March 08, 2021 - 9:32pm EST by
2021 2022
Price: 11.77 EPS 0 0
Shares Out. (in M): 153 P/E 0 0
Market Cap (in $M): 1,806 P/FCF 0 0
Net Debt (in $M): -52 EBIT 0 0
TEV (in $M): 1,754 TEV/EBIT 0 0
Borrow Cost: Available 0-15% cost

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DESCRIPTION: MicroVision is a laser beam scanning (LBS) technology company that markets its products under the PicoP brand. The company targets product applications in interactive projection, consumer light detection and ranging (LiDAR), automotive LiDAR, and augmented and mixed reality. The company has been listed since the 1990s and claims 20 years of R&D, yet has not generated more than $18mm in annual revenue during any of the last five years and only $2.7mm in the first three quarters of 2020


       Questionable Technology: The value of the MVIS’s patent portfolio is reportedly minimal at best, and the company allegedly allows patents to expire prematurely rather than paying a few thousand dollars in maintenance fees. See also the notes at the bottom on Hindenburg’s Twitter thread. Waymo and Tesla, two serious competitors, both show their autonomous driving technology actively being used in the field, whereas MVIS only shows CGI renderings

       Inability to Monetize: Since the beginning of 2015, MVIS has only generated $64mm in revenue and has posted a net loss of $119mm. It boasts 484 patents but has little to show for it. If its patents are valuable, the market does not seem to think so or management is unable to create a viable strategy to monetize them

       LiDAR Bubble: MVIS has potentially been lumped in with the explosion of public LiDAR companies / SPACs despite having a 20-year track record of what appears to be value-destructive R&D investment

       Failed Sale?: MVIS engaged Craig Hallum to explore strategic alternatives, including a potential sale or merger, in April 2020. At the time, MVIS’s market cap was sub-$30mm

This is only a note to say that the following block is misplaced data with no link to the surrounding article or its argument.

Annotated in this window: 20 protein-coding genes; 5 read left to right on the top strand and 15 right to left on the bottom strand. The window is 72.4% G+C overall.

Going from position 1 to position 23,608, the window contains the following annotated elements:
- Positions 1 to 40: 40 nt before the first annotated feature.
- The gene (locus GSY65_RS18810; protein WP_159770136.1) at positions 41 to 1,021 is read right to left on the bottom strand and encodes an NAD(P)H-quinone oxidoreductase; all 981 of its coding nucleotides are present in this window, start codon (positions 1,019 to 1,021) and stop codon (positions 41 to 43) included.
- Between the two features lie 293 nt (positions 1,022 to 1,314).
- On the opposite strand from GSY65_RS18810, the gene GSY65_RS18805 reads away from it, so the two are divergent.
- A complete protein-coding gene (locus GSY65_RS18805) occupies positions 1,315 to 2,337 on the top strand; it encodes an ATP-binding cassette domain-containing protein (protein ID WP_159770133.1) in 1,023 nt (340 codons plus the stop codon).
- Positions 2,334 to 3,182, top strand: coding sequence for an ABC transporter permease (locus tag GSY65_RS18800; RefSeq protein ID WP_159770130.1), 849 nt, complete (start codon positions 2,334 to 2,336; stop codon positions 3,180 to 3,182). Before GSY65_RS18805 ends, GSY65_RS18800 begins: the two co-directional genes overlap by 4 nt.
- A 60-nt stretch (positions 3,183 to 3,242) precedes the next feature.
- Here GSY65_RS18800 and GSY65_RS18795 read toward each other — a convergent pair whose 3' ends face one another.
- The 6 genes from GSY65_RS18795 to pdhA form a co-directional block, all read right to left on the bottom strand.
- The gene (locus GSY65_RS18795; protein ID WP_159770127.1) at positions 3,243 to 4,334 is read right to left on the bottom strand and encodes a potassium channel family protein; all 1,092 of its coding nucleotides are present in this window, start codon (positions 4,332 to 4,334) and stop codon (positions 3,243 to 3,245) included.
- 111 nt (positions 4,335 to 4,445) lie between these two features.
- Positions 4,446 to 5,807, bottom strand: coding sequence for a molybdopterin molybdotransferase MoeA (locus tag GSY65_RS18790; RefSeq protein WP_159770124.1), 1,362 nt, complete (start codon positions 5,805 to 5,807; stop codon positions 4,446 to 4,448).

Microsoft Relationship: Speculation on internet forums suggests that MVIS has a valuable patent portfolio and that Microsoft is a long-standing customer for augmented reality modules. The same articles have tied MVIS to Microsoft’s HoloLens 2 project. If the technology is so valuable, why didn’t Microsoft buy the company when it was for sale at a fraction of its current valuation? Furthermore, Microsoft is working with GM’s Cruise autonomous unit, so if MVIS LiDAR technology was attractive all the more reason for them to purchase MVIS

       Capital Markets Access: MVIS perpetually sells stock and dilutes existing shareholders. Shares outstanding have grown from 45mm in 2015 to 146mm today

       Auditor: MVIS uses tier II (or lower) auditor Moss Adams



       Hindenburg Research: Announced a short position with a thread on Twitter in December 2020

o   IPR: Hindenburg claims that the patents haven’t been through inter partes review challenges yet, which greatly reduces their value to a potential buyer

o   Microsoft: Hindenburg linked to an article where Microsoft denied they are buying MVIS

       White Diamond Research: Published a short report on MVIS in August 2020, stating that MVIS’s own financial advisor said that the Microsoft rumors don’t make sense; and that MVIS admitted the stock rally is retail

       Forbes LiDAR Article: A two-part article (part 1, part 2) on the LiDAR space spells out the possibilities and challenges in the LiDAR market

o   Competitive Landscape: The author spells out the 9 criteria he believes a LiDAR company will need to survive. Viewed in light of these criteria (e.g. committed customers, demonstrated AV reliability, relationships with OEMs), MVIS’s prospects are not promising

I do not hold a position with the issuer such as employment, directorship, or consultancy.
I and/or others I advise do not hold a material investment in the issuer's securities.



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